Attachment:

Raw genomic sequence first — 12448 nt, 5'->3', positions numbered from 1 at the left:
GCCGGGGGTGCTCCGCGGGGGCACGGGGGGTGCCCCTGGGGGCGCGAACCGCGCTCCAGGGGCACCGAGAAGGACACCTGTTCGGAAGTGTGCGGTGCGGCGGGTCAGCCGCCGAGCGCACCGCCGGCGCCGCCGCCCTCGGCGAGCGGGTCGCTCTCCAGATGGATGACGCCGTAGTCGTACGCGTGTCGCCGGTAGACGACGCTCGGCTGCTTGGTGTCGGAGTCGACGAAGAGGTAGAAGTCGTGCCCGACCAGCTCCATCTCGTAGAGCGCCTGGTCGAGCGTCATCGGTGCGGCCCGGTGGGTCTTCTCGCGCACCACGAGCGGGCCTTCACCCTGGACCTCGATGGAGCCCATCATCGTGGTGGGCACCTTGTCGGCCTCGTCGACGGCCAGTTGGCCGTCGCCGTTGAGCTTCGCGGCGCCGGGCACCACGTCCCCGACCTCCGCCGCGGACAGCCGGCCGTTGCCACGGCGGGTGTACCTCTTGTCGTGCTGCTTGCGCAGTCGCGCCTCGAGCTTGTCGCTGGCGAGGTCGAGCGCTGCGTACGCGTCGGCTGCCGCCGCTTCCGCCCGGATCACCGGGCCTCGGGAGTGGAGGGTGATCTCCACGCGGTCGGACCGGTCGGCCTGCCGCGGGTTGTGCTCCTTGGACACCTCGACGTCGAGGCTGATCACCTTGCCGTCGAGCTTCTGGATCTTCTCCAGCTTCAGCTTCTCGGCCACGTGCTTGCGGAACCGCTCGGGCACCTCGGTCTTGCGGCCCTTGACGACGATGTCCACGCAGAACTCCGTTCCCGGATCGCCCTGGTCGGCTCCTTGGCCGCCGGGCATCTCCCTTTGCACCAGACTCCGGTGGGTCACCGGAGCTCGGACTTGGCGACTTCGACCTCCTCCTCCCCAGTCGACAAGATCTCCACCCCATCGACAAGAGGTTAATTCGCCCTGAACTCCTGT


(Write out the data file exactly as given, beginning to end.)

Raw genomic sequence first — 12448 nt, 5'->3', positions numbered from 1 at the left:
GCCGGGGGTGCTCCGCGGGGGCACGGGGGGTGCCCCTGGGGGCGCGAACCGCGCTCCAGGGGCACCGAGAAGGACACCTGTTCGGAAGTGTGCGGTGCGGCGGGTCAGCCGCCGAGCGCACCGCCGGCGCCGCCGCCCTCGGCGAGCGGGTCGCTCTCCAGATGGATGACGCCGTAGTCGTACGCGTGTCGCCGGTAGACGACGCTCGGCTGCTTGGTGTCGGAGTCGACGAAGAGGTAGAAGTCGTGCCCGACCAGCTCCATCTCGTAGAGCGCCTGGTCGAGCGTCATCGGTGCGGCCCGGTGGGTCTTCTCGCGCACCACGAGCGGGCCTTCACCCTGGACCTCGATGGAGCCCATCATCGTGGTGGGCACCTTGTCGGCCTCGTCGACGGCCAGTTGGCCGTCGCCGTTGAGCTTCGCGGCGCCGGGCACCACGTCCCCGACCTCCGCCGCGGACAGCCGGCCGTTGCCACGGCGGGTGTACCTCTTGTCGTGCTGCTTGCGCAGTCGCGCCTCGAGCTTGTCGCTGGCGAGGTCGAGCGCTGCGTACGCGTCGGCTGCCGCCGCTTCCGCCCGGATCACCGGGCCTCGGGAGTGGAGGGTGATCTCCACGCGGTCGGACCGGTCGGCCTGCCGCGGGTTGTGCTCCTTGGACACCTCGACGTCGAGGCTGATCACCTTGCCGTCGAGCTTCTGGATCTTCTCCAGCTTCAGCTTCTCGGCCACGTGCTTGCGGAACCGCTCGGGCACCTCGGTCTTGCGGCCCTTGACGACGATGTCCACGCAGAACTCCGTTCCCGGATCGCCCTGGTCGGCTCCTTGGCCGCCGGGCATCTCCCTTTGCACCAGACTCCGGTGGGTCACCGGAGCTCGGACTTGGCGACTTCGACCTCCTCCTCCCCAGTCGACAAGATCTCCACCCCATCGACAAGAGGTTAATTCGCCCTGAACTCCTGT